(“Let me join the gang, editor of Studio B madame Vučićević is a lying whore and Barbara, an attempted journalist is a slut") 

(“Fat blonde of Studio B took 800,000 from citizens of Belgrade, made a debt of 1,5 million Euros, she has no shame indeed”)

WHAT ARE THE FACTS?

Journalism in Serbia has been compromised for many years and this is certainly not an isolated case of government propaganda being broadcasted on local TV channels. Such incidents have been happening and will continue to happen in the future, considering that media freedoms in Serbia are dwindling.

But this case provoked far more severe reactions than usual. On one side, it can be related to the fact that it was a lie broadcasted “live from the scene” of protests, making it blatantly obvious and equally irritating. However, vast part of the criticism was targeted as Životić and Vučićević as individuals -- and women. They were treated less as a part of a rotten system where journalism has been misused in a similar way for years, and in many cases portrayed as the first and only culprits.

Even if it sounds like a worn out question, it is one we need to ask -- would comments on similarly unfair and untruthful reporting be so harsh if it was produced by a male reporter and a male editor?

This case of unprofessional reporting, which could have been an opportunity for a much needed debate about current Serbian media landscape, has instead been used as a fertile ground for sensationalist headlines, clicks and shares. Some media outlets have tried to divert the discussion from what has become the “Barbara case” to a wider debate on breaches of professional journalism standards in Serbia. But some, unfortunately, decided to jump in on social media storm. Fights and insults between Vučićević and some of the celebrity commentators who went for the same sexist approach became the story of the day(s).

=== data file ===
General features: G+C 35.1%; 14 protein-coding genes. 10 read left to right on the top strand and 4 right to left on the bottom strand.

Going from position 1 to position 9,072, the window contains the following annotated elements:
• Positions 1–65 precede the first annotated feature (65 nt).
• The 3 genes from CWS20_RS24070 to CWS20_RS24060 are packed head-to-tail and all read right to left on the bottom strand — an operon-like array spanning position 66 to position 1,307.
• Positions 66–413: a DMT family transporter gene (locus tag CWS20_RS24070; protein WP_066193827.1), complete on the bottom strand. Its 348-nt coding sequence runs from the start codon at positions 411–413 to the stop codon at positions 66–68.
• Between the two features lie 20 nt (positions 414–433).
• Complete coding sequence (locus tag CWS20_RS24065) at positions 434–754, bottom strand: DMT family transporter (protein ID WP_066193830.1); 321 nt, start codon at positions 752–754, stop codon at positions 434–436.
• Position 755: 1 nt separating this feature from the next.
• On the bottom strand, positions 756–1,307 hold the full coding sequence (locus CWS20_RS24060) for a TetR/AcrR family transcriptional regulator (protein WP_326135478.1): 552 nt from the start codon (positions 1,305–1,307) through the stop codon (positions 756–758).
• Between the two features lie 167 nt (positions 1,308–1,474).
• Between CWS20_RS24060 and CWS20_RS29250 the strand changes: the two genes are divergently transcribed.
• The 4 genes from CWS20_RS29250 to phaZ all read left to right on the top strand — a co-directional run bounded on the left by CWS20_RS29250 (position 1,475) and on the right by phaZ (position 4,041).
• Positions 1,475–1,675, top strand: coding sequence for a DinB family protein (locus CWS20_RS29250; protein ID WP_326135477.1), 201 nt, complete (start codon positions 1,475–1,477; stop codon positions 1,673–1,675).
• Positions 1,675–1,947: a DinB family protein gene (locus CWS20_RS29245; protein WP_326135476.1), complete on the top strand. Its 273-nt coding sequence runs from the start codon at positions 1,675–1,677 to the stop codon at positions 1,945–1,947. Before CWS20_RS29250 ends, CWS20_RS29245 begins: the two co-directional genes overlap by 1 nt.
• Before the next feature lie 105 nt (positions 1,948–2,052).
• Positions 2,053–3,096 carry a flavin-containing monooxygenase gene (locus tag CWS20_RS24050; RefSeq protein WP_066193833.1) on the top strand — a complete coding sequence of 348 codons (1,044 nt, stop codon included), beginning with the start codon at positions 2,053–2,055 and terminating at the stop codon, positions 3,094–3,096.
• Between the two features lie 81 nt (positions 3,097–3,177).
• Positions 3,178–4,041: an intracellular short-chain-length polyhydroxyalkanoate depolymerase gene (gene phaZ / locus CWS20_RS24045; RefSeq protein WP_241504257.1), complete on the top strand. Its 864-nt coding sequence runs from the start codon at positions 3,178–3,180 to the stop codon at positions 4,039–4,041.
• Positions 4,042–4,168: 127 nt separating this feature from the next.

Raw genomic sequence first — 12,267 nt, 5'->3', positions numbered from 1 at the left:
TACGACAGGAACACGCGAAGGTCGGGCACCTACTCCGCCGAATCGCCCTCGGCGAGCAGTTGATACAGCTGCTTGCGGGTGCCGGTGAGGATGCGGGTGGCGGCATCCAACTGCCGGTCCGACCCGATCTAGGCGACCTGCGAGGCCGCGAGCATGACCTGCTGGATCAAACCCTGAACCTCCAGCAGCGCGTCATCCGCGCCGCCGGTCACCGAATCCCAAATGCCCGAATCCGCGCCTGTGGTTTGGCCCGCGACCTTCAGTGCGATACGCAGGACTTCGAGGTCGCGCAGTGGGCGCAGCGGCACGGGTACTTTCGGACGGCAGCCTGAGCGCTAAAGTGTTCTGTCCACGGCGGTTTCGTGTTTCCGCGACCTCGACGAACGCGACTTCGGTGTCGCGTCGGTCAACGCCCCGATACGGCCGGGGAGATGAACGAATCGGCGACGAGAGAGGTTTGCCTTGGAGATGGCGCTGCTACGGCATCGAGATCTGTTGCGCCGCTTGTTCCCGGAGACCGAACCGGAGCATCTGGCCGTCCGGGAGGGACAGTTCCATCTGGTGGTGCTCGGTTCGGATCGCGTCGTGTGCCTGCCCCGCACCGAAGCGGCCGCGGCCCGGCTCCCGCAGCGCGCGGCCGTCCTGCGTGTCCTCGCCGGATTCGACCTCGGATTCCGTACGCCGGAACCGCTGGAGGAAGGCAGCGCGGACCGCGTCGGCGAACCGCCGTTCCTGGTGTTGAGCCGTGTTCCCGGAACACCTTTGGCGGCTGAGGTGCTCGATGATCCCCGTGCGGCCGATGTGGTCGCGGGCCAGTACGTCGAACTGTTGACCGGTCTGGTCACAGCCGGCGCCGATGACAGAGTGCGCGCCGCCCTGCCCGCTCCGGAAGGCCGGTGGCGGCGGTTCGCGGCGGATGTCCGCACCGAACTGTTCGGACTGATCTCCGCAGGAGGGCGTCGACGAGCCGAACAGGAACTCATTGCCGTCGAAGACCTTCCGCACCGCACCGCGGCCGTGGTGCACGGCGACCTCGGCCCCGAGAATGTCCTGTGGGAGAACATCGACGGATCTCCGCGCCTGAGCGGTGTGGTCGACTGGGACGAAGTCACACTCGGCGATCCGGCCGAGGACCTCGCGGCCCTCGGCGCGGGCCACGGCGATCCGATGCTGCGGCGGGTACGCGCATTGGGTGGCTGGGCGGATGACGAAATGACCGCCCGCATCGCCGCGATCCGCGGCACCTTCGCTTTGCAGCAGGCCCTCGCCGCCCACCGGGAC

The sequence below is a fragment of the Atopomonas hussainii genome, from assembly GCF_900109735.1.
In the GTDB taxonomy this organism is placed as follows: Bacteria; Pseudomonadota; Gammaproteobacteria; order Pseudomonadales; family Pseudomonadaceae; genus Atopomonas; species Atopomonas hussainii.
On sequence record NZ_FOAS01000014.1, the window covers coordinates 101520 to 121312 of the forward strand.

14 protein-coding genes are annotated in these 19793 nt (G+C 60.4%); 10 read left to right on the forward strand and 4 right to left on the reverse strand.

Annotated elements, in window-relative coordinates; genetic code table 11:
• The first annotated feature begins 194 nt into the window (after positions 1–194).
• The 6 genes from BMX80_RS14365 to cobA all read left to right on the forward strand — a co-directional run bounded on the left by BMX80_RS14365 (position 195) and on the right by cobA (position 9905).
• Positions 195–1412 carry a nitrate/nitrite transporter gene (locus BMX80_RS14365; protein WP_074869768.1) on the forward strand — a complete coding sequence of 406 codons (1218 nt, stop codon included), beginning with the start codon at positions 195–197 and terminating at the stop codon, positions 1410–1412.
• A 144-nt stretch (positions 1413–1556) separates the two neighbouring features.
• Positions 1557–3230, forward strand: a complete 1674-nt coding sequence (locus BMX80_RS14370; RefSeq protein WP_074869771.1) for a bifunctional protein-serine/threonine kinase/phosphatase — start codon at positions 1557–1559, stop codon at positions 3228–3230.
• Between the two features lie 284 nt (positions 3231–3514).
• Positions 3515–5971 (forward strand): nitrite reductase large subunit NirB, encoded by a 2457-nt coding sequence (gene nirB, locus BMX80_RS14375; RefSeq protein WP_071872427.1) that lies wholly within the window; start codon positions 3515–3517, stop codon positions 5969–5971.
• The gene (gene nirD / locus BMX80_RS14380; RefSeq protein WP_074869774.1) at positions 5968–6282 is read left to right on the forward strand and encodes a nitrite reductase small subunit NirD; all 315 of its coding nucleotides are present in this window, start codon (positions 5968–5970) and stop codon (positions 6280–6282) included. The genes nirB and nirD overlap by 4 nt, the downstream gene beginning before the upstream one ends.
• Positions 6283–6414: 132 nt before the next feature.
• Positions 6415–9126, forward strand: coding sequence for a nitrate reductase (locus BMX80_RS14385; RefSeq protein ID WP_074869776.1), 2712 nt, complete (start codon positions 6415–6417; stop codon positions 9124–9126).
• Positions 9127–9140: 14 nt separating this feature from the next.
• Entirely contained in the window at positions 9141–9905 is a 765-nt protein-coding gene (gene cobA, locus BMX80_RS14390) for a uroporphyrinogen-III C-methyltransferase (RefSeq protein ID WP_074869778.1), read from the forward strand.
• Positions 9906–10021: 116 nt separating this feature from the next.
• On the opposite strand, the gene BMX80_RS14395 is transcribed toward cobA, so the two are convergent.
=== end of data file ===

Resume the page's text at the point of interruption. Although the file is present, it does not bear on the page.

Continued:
CONCLUSION

The above presented claims are self-explanatory illustrations of double standards applied to judging women compared to men in the public eye. Judging the reporter/editor based on their gender, colour of their hair and the way they dress, are not examples of civic engagement or political criticism. These are unacceptable and harmful campaigns of online harassment, which can encourage real life violence against women. Reaching for terms like “whores” and “gold diggers” as go-to expressions of disagreement with someone’s public performance, is also an example of sexual objectification of women.